Working the Crowd: A DJ’s Guide to Keeping People on the Dance Floor
To us, there’s nothing worse than the idea of playing to a crowd that’s just not feeling it. Consequently, we obsess over keeping people moving. We’re always thinking about crowd dynamics and how to maximize guest participation. With that in mind, we bring you this guide. Any DJ should try to keep these basic principles in mind regardless of whether he’s working a club, a wedding or a bar mitzvah.
1. Work for the Crowd Until the Crowd Works for You
Imagine it’s broad daylight in the middle of times square one day. Music starts playing, and a bunch of people spontaneously drop what they’re doing and start dancing. We’re not talking about a flash mob or some kind of planned event where people organize dancing. Imagine a bunch of complete strangers just heard a beat they liked and started moving and shaking in front of everyone. That would never happen right? DJs need to remember that most of the world is not a nightclub. The idea of dancing is unnatural to most of the people in the crowd.
That’s why it’s up to you to show them from the second you turn on the mic, that while you’re playing, dancing is the only natural thing. Cultivate an environment that’s fundamentally different than the one outside the exit doors. Make them realize from the get-go that the rules are different here and there’s nothing stopping them from dancing to their heart’s content. Getting people to dance means overriding years of social conditioning, but luckily social conditioning is a two way street. Once you convince most people in the room that dancing is the thing to do, it will become harder not to dance. This is the most basic principle of crowd psychology that any good DJ needs to be working towards, and everything else in this article is stated with this basic idea in mind.
2. The Question of Lighting
The best thing you can do to help encourage people to break out of their comfort zone and get on the floor is to change up the lighting. In doing so, you change the entire atmosphere and make guests realize that the rules of social behavior are totally different here. First and foremost, keep the room dim to dark. People feel less inhibited in the dark. They’re less visible and therefore less self-conscious. People are more inclined to try new steps and dance with other guests (even strangers). Second, if you can include lighting effects, do that too.
Special lighting effects are the ultimate in changing up the environment. People connect
with the music more strongly if they have the visual addition of lighting, not to mention, the draw of the lights will make each individual dancer less visible and even less inhibited.
3. Don’t Give Them a Reason to Leave
The slightest distraction from the music is going to be enough for people to leave the floor. That’s why it’s your job to minimize the list of things that distract from dancing. Keep the doors closed if you can. People will be less inclined to filter in and out.
Also, work on your transitions. Most people take a pause between songs as a cue to exit if they’re tired so try to make the time between tracks tracks seamless. You want to create the illusion that everything you play is really one long piece of music.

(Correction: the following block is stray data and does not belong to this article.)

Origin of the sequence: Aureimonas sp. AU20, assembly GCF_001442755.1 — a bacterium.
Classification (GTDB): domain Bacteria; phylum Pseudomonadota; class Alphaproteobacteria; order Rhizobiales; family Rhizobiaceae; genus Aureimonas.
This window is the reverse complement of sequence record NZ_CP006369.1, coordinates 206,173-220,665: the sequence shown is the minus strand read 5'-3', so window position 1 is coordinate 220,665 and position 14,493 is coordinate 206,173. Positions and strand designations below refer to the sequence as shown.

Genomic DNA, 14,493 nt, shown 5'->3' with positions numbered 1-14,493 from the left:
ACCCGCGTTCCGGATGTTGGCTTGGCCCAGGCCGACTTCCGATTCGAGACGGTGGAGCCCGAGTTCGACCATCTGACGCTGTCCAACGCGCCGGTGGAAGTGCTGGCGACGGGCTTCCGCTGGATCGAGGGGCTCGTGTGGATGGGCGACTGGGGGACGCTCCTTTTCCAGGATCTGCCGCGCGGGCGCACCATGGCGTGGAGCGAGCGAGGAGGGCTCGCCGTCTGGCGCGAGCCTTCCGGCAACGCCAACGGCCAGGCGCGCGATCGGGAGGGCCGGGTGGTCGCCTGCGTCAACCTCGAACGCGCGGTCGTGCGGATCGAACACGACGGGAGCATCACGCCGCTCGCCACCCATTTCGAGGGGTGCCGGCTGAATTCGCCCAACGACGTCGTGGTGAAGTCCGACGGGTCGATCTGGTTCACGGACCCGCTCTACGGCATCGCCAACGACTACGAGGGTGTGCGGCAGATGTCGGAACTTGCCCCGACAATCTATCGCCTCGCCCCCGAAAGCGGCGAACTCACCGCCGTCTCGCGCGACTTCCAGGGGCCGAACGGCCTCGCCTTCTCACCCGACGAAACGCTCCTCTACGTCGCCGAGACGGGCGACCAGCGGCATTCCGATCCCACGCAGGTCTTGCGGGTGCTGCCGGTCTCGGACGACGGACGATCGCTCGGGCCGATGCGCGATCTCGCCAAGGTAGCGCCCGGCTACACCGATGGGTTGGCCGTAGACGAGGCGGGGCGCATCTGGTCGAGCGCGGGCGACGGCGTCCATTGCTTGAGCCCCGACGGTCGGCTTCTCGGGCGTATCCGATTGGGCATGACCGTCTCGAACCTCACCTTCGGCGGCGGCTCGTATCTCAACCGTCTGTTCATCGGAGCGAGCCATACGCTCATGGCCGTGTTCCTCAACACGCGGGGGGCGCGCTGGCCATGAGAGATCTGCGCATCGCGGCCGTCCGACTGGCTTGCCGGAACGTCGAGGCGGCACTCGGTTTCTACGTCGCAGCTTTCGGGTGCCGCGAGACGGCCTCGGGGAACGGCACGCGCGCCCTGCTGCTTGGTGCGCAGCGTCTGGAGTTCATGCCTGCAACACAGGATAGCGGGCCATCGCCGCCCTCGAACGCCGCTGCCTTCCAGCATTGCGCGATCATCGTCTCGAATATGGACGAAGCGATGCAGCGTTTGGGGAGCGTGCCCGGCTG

Finally, find the right balance for how loud you play. This will vary depending on the event (obviously your nightclub music should play louder than your wedding music) but just know that every place has the perfect volume. If you’re too loud people can be driven away and if you’re too quiet people may never come to the dance floor in the first place.
4. Tend to the Wallflowers
Don’t get caught up in playing to the people who are already on the floor. If their first reaction was to start dancing then obviously it won’t take much work from you to win them over. Instead, look at the people who are clinging to the walls or holding onto the bar like a life raft. These wallflowers are the ones you should be playing to. A lot of DJs get it in their head that these guys think they’re too cool for dancing, or just not the dancing type. The thing you have to remember is that the vast majority of the time, they really want to dance. They’re at a club. They’re looking on at a crowd of people having the time of their lives on the dance floor. Of course they want to be a part of it. But most of them are reluctant because they don’t think they can fit in on the floor. Self-consciousness is usually the only thing that’s holding them back from running out there with everyone else. It’s up to you to set a tone where they can’t restrain themselves anymore. Find a beat that they can’t stand still to. Basically, make them an offer they can’t refuse.
5. Be Interactive
Part of being a DJ is being in the moment. You’re not there just to push the play button. You’re there because you can communicate with the crowd. Don’t ever get so wrapped up in the music that you’re not watching the people around you, thinking about what they’ll respond to. Don’t be afraid to change up a playlist if you think you have an idea of something they’ll like better, and don’t be stingy about taking song requests.
If you’ve got a more engaged crowd, try to hook them early on with a group activity. Use sing alongs or dances with specific dance steps that everyone knows to get their attention. If you can unite the crowd with some common ground, they’ll be comfortable right away.
And even after you’ve won the crowd over, remember that they still require a bit of maintenance from time to time. Try to get them to cheer or to repeat after you. This is an age-old practice for all kinds of performers that’s proven to build up a rapport.
Basically, don’t sell yourself short. If you got into this line of work, you want to engage with people through music, so do it. Be spontaneous and have a good time, because if you’re not having fun, the dancers won’t either.